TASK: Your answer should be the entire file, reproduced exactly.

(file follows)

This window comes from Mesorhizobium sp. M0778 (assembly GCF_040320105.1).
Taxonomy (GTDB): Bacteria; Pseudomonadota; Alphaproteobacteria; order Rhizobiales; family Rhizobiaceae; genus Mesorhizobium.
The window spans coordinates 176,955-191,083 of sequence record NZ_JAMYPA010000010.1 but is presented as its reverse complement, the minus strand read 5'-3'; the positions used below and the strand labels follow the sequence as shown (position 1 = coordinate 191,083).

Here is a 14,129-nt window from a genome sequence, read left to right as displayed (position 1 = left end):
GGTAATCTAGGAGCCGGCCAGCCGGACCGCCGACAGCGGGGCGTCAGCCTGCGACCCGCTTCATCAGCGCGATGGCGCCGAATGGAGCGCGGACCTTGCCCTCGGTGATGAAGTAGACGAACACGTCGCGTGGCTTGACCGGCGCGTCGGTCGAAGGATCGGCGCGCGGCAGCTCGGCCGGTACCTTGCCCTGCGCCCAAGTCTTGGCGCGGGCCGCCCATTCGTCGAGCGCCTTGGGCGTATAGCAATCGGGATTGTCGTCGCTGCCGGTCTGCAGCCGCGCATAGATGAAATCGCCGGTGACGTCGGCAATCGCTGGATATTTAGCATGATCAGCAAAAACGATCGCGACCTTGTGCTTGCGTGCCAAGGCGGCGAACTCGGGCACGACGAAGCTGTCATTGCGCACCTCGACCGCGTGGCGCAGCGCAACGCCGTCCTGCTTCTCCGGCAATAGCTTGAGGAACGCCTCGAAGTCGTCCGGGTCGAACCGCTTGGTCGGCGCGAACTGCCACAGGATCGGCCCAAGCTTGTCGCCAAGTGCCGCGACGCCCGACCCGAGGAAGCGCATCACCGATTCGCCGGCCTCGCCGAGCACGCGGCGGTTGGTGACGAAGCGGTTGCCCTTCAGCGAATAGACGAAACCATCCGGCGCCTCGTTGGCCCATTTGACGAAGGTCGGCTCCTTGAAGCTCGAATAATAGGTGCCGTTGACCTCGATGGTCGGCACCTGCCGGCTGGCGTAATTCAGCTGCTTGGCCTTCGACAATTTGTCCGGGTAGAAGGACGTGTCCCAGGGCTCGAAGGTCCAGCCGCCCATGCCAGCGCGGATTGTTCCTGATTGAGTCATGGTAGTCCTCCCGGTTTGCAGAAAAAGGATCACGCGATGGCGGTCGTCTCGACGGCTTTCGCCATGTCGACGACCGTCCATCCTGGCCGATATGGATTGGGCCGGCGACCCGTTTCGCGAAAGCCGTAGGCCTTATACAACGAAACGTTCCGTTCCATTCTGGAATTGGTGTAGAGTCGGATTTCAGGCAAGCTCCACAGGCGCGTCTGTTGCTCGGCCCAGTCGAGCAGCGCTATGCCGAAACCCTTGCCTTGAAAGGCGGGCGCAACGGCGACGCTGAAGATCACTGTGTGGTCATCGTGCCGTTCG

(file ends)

This window comes from Mesorhizobium sp. M0778 (assembly GCF_040320105.1).
Taxonomy (GTDB): Bacteria; Pseudomonadota; Alphaproteobacteria; order Rhizobiales; family Rhizobiaceae; genus Mesorhizobium.
The window spans coordinates 176,955-191,083 of sequence record NZ_JAMYPA010000010.1 but is presented as its reverse complement, the minus strand read 5'-3'; the positions used below and the strand labels follow the sequence as shown (position 1 = coordinate 191,083).

Here is a 14,129-nt window from a genome sequence, read left to right as displayed (position 1 = left end):
GGTAATCTAGGAGCCGGCCAGCCGGACCGCCGACAGCGGGGCGTCAGCCTGCGACCCGCTTCATCAGCGCGATGGCGCCGAATGGAGCGCGGACCTTGCCCTCGGTGATGAAGTAGACGAACACGTCGCGTGGCTTGACCGGCGCGTCGGTCGAAGGATCGGCGCGCGGCAGCTCGGCCGGTACCTTGCCCTGCGCCCAAGTCTTGGCGCGGGCCGCCCATTCGTCGAGCGCCTTGGGCGTATAGCAATCGGGATTGTCGTCGCTGCCGGTCTGCAGCCGCGCATAGATGAAATCGCCGGTGACGTCGGCAATCGCTGGATATTTAGCATGATCAGCAAAAACGATCGCGACCTTGTGCTTGCGTGCCAAGGCGGCGAACTCGGGCACGACGAAGCTGTCATTGCGCACCTCGACCGCGTGGCGCAGCGCAACGCCGTCCTGCTTCTCCGGCAATAGCTTGAGGAACGCCTCGAAGTCGTCCGGGTCGAACCGCTTGGTCGGCGCGAACTGCCACAGGATCGGCCCAAGCTTGTCGCCAAGTGCCGCGACGCCCGACCCGAGGAAGCGCATCACCGATTCGCCGGCCTCGCCGAGCACGCGGCGGTTGGTGACGAAGCGGTTGCCCTTCAGCGAATAGACGAAACCATCCGGCGCCTCGTTGGCCCATTTGACGAAGGTCGGCTCCTTGAAGCTCGAATAATAGGTGCCGTTGACCTCGATGGTCGGCACCTGCCGGCTGGCGTAATTCAGCTGCTTGGCCTTCGACAATTTGTCCGGGTAGAAGGACGTGTCCCAGGGCTCGAAGGTCCAGCCGCCCATGCCAGCGCGGATTGTTCCTGATTGAGTCATGGTAGTCCTCCCGGTTTGCAGAAAAAGGATCACGCGATGGCGGTCGTCTCGACGGCTTTCGCCATGTCGACGACCGTCCATCCTGGCCGATATGGATTGGGCCGGCGACCCGTTTCGCGAAAGCCGTAGGCCTTATACAACGAAACGTTCCGTTCCATTCTGGAATTGGTGTAGAGTCGGATTTCAGGCAAGCTCCACAGGCGCGTCTGTTGCTCGGCCCAGTCGAGCAGCGCTATGCCGAAACCCTTGCCTTGAAAGGCGGGCGCAACGGCGACGCTGAAGATCACTGTGTGGTCATCGTGCCGTTCG